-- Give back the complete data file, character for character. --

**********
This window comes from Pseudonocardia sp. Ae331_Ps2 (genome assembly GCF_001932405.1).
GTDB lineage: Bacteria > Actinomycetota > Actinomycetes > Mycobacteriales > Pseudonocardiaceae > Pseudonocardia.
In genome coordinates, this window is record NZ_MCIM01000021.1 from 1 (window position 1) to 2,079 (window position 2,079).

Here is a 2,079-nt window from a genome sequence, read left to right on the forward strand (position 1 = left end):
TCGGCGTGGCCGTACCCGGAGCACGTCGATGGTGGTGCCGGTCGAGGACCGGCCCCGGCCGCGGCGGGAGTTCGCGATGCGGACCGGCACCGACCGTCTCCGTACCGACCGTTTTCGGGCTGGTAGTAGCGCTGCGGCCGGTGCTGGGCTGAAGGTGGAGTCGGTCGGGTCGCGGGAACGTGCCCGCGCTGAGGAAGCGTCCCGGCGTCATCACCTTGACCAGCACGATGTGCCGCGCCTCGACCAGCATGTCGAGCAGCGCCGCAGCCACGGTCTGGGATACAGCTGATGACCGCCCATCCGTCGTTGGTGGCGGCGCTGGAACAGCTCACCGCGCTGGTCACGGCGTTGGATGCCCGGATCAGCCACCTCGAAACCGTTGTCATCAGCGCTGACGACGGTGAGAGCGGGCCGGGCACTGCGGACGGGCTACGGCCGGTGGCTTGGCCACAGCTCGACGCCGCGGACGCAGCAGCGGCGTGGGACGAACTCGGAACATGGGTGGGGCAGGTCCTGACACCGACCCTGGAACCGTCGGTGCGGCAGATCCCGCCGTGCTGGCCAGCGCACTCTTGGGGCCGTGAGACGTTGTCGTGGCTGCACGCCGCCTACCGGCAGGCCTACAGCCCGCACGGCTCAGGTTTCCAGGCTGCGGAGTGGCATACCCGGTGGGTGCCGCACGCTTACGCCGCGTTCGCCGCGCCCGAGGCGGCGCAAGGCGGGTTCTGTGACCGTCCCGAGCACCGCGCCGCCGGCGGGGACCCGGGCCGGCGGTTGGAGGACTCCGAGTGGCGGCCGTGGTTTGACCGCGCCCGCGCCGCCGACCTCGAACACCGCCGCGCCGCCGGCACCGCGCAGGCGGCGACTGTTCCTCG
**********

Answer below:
This window comes from Pseudonocardia sp. Ae331_Ps2 (genome assembly GCF_001932405.1).
GTDB lineage: Bacteria > Actinomycetota > Actinomycetes > Mycobacteriales > Pseudonocardiaceae > Pseudonocardia.
In genome coordinates, this window is record NZ_MCIM01000021.1 from 1 (window position 1) to 2,079 (window position 2,079).

Here is a 2,079-nt window from a genome sequence, read left to right on the forward strand (position 1 = left end):
TCGGCGTGGCCGTACCCGGAGCACGTCGATGGTGGTGCCGGTCGAGGACCGGCCCCGGCCGCGGCGGGAGTTCGCGATGCGGACCGGCACCGACCGTCTCCGTACCGACCGTTTTCGGGCTGGTAGTAGCGCTGCGGCCGGTGCTGGGCTGAAGGTGGAGTCGGTCGGGTCGCGGGAACGTGCCCGCGCTGAGGAAGCGTCCCGGCGTCATCACCTTGACCAGCACGATGTGCCGCGCCTCGACCAGCATGTCGAGCAGCGCCGCAGCCACGGTCTGGGATACAGCTGATGACCGCCCATCCGTCGTTGGTGGCGGCGCTGGAACAGCTCACCGCGCTGGTCACGGCGTTGGATGCCCGGATCAGCCACCTCGAAACCGTTGTCATCAGCGCTGACGACGGTGAGAGCGGGCCGGGCACTGCGGACGGGCTACGGCCGGTGGCTTGGCCACAGCTCGACGCCGCGGACGCAGCAGCGGCGTGGGACGAACTCGGAACATGGGTGGGGCAGGTCCTGACACCGACCCTGGAACCGTCGGTGCGGCAGATCCCGCCGTGCTGGCCAGCGCACTCTTGGGGCCGTGAGACGTTGTCGTGGCTGCACGCCGCCTACCGGCAGGCCTACAGCCCGCACGGCTCAGGTTTCCAGGCTGCGGAGTGGCATACCCGGTGGGTGCCGCACGCTTACGCCGCGTTCGCCGCGCCCGAGGCGGCGCAAGGCGGGTTCTGTGACCGTCCCGAGCACCGCGCCGCCGGCGGGGACCCGGGCCGGCGGTTGGAGGACTCCGAGTGGCGGCCGTGGTTTGACCGCGCCCGCGCCGCCGACCTCGAACACCGCCGCGCCGCCGGCACCGCGCAGGCGGCGACTGTTCCTCG